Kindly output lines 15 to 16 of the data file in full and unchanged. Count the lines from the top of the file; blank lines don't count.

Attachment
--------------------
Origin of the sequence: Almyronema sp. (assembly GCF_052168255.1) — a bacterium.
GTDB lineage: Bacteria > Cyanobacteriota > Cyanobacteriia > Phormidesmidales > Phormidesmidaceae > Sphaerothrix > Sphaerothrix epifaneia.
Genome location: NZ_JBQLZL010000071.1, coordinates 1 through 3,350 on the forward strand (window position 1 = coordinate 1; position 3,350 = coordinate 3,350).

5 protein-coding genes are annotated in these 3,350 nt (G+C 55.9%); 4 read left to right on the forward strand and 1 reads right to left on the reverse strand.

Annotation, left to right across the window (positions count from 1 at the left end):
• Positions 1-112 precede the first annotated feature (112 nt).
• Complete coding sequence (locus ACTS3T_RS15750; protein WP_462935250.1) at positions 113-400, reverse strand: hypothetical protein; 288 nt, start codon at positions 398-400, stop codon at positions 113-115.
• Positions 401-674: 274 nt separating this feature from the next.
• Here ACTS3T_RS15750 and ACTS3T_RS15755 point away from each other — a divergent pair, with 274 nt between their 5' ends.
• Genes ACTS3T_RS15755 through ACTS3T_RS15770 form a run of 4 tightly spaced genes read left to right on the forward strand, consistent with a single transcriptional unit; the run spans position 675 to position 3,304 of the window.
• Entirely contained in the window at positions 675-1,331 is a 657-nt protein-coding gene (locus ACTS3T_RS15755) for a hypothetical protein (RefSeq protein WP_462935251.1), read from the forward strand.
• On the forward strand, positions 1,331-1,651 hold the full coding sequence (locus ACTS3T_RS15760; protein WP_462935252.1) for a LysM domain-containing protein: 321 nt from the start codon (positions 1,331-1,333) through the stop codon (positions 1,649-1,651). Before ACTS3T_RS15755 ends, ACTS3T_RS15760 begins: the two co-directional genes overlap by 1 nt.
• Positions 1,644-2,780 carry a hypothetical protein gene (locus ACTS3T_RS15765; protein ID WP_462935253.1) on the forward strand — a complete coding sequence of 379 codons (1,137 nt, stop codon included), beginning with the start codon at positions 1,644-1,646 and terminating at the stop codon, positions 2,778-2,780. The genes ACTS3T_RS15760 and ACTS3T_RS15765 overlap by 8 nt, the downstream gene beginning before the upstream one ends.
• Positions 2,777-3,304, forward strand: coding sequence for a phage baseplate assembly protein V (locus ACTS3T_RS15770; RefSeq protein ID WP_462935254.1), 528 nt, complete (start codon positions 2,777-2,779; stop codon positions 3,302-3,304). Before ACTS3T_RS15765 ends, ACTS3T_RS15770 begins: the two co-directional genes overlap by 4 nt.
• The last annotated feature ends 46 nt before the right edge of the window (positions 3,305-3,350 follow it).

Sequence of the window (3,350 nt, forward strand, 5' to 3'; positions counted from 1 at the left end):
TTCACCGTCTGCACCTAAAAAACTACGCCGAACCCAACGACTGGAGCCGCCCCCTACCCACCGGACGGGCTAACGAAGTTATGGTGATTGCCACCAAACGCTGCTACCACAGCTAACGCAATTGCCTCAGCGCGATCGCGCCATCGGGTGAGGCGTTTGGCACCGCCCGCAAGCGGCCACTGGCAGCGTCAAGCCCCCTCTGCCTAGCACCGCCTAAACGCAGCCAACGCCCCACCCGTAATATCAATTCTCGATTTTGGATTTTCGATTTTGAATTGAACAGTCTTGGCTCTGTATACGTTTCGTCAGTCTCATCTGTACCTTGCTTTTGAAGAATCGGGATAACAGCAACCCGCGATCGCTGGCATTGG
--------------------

• The last annotated feature ends 46 nt before the right edge of the window (positions 3,305-3,350 follow it).

Sequence of the window (3,350 nt, forward strand, 5' to 3'; positions counted from 1 at the left end):